Lieutenant Colonel Derek Wilford was commander of 1 Para in the North of Ireland in 1972. 1 Para did the killing on Bloody Sunday. In 1992, the journalist Peter Taylor put it to Wilford of Bloody Sunday, ‘But you don’t sign your death warrant by taking part in a demonstration?’ Wilford replied, ‘Some people do’.

Some people do. Poor people do. The poor who break the law. And when things change, as they do every day of every year, somewhere in the world, sometimes imperceptibly, other times intensely, blindingly, it is usually because of the courage and determination of the poor.

Nobody who marched on Bloody Sunday expected to die, but they knew they were defying authority. Those who were slaughtered had unwittingly decided that their last act would be one of solidarity, of putting themselves on the line for their imprisoned neighbours. Those who were shot that day but survived, like Peggy Deery, would deal with the fallout for the rest of their lives while enduring the same army raiding their homes, arresting their kids. Many who were there would spend the rest of their lives challenging repression and discrimination. Some are still at it. The outworking of the bitter memory has been incurable pain but also renewed courage and a determination to go on.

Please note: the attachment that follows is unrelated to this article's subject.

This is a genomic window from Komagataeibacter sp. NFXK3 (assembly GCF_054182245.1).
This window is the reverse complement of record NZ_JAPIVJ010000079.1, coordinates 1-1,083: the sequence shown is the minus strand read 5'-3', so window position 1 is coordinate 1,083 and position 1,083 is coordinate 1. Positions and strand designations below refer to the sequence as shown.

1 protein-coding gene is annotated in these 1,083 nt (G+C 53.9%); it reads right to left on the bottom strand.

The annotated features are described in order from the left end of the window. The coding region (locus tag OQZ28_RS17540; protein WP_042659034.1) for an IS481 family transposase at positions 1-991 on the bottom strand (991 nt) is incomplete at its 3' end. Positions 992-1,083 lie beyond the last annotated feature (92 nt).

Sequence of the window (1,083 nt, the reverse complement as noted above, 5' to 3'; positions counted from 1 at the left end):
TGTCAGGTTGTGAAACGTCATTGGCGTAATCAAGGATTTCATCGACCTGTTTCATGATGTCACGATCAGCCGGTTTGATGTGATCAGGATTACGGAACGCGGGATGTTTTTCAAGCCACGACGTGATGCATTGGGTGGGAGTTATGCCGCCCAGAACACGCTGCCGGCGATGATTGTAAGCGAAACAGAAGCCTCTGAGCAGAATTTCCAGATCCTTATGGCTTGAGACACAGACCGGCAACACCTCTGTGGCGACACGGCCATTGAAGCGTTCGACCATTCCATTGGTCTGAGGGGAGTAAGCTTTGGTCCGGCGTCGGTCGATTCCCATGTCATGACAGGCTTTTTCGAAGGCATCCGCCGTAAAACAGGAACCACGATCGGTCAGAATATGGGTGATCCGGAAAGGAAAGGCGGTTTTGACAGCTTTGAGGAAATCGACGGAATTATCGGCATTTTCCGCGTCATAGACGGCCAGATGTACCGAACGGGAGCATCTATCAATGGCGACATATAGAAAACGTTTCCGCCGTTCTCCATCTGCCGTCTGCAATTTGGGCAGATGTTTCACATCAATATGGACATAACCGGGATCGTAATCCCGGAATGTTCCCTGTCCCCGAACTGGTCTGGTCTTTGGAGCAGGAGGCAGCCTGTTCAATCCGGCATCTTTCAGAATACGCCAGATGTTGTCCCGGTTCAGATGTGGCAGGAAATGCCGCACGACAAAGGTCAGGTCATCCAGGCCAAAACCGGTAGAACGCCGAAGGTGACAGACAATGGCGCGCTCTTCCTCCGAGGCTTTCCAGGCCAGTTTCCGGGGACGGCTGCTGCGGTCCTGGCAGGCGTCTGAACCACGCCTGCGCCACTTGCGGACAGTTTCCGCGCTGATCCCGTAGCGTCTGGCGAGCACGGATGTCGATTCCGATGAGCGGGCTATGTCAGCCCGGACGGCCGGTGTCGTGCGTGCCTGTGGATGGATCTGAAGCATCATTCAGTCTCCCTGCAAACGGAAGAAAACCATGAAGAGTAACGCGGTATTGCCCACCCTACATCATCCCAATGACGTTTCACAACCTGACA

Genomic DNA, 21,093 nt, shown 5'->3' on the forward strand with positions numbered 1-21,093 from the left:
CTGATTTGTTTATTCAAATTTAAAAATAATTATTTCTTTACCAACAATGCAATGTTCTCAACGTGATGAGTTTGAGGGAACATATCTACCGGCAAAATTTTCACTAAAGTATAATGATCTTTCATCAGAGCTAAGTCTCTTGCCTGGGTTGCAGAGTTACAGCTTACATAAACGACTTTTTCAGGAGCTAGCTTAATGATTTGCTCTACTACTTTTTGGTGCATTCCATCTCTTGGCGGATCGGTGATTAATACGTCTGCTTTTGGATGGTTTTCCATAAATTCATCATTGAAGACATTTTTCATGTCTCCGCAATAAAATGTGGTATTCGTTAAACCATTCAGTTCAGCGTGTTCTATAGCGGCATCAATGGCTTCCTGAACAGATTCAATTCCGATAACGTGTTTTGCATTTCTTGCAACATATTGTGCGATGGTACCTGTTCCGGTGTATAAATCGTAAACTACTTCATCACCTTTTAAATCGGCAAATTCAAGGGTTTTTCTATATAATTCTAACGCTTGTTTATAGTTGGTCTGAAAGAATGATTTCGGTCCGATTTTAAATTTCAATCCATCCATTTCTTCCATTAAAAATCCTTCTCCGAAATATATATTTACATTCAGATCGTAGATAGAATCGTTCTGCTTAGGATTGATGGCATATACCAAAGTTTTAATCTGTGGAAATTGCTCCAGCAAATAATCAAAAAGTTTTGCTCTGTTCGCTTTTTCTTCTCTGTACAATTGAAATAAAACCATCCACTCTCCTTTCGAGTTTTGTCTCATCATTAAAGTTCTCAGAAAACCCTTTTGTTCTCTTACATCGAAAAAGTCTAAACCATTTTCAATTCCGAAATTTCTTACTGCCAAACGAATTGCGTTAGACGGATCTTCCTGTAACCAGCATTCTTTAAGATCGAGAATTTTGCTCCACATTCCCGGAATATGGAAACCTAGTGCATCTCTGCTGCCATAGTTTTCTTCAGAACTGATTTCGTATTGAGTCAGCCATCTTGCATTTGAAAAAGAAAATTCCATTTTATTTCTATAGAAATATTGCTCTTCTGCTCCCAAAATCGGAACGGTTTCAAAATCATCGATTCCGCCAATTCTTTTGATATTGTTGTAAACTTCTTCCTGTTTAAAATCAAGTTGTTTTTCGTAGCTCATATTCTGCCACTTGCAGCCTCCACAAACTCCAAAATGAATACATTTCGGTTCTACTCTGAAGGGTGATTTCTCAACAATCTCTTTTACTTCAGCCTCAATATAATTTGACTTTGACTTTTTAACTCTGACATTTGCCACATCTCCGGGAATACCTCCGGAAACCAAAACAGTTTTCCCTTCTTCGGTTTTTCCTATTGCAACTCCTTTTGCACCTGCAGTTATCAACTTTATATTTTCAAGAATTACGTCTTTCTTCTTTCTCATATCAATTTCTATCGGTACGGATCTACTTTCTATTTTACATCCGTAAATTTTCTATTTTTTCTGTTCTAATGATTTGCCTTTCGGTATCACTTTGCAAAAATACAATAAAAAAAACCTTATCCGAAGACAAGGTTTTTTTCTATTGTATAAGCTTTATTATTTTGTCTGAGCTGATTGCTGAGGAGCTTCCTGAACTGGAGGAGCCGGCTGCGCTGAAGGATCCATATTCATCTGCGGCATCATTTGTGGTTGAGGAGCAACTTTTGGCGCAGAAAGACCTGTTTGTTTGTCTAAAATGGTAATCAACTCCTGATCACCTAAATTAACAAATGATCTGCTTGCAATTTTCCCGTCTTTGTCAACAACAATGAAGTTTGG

So Jackie Duddy, Patrick Doherty, Hugh Gilmore, Barney McGuigan, Jim Wray, Michael Kelly, William McKinney, Gerard McKinney, Kevin McElhinney, John Young, Gerald Donaghey, William Nash, Michael McDaid and John Johnston are innocent. No gunmen they. Not a soul who has witnessed how the British government operates in its first and last colony ever thought otherwise. Whatever our betters said about it.

But what have we left to learn? I’m not sure. Not nothing though. Maybe it’s that when there are things happening to us, mammoth things, tiny things, things that seem inconsequential when viewed from a great height, monstrous things, well-heeled people telling you how to subsist and keep out of the way, impositions of poverty that seem beyond our control, matters like a world burning and refugees drowning that speak to our very integrity and survival, there are risks worth taking in response.

Pádraig Ó Meiscill is a writer from Belfast.